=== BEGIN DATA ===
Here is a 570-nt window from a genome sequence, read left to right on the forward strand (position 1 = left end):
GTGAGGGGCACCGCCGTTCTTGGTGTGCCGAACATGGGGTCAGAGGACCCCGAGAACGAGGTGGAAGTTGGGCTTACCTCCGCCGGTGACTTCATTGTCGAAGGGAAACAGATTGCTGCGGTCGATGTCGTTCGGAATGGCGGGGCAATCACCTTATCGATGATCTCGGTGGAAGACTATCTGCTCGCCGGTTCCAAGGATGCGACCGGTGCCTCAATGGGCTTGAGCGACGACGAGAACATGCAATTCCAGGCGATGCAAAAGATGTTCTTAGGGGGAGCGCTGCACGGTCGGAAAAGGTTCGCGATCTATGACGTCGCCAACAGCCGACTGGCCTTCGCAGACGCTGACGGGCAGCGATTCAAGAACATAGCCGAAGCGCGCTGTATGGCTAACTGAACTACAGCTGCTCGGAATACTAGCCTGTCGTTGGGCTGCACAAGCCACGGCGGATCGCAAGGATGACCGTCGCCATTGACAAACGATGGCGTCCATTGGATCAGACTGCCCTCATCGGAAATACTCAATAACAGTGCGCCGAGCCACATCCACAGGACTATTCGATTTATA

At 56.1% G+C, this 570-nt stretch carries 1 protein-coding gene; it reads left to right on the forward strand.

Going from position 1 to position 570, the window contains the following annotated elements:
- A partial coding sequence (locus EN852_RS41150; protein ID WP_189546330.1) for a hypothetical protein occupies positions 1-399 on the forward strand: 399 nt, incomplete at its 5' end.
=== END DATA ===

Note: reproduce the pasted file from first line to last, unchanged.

Here is a 570-nt window from a genome sequence, read left to right on the forward strand (position 1 = left end):
GTGAGGGGCACCGCCGTTCTTGGTGTGCCGAACATGGGGTCAGAGGACCCCGAGAACGAGGTGGAAGTTGGGCTTACCTCCGCCGGTGACTTCATTGTCGAAGGGAAACAGATTGCTGCGGTCGATGTCGTTCGGAATGGCGGGGCAATCACCTTATCGATGATCTCGGTGGAAGACTATCTGCTCGCCGGTTCCAAGGATGCGACCGGTGCCTCAATGGGCTTGAGCGACGACGAGAACATGCAATTCCAGGCGATGCAAAAGATGTTCTTAGGGGGAGCGCTGCACGGTCGGAAAAGGTTCGCGATCTATGACGTCGCCAACAGCCGACTGGCCTTCGCAGACGCTGACGGGCAGCGATTCAAGAACATAGCCGAAGCGCGCTGTATGGCTAACTGAACTACAGCTGCTCGGAATACTAGCCTGTCGTTGGGCTGCACAAGCCACGGCGGATCGCAAGGATGACCGTCGCCATTGACAAACGATGGCGTCCATTGGATCAGACTGCCCTCATCGGAAATACTCAATAACAGTGCGCCGAGCCACATCCACAGGACTATTCGATTTATA

At 56.1% G+C, this 570-nt stretch carries 1 protein-coding gene; it reads left to right on the forward strand.

Going from position 1 to position 570, the window contains the following annotated elements:
- A partial coding sequence (locus EN852_RS41150; protein ID WP_189546330.1) for a hypothetical protein occupies positions 1-399 on the forward strand: 399 nt, incomplete at its 5' end.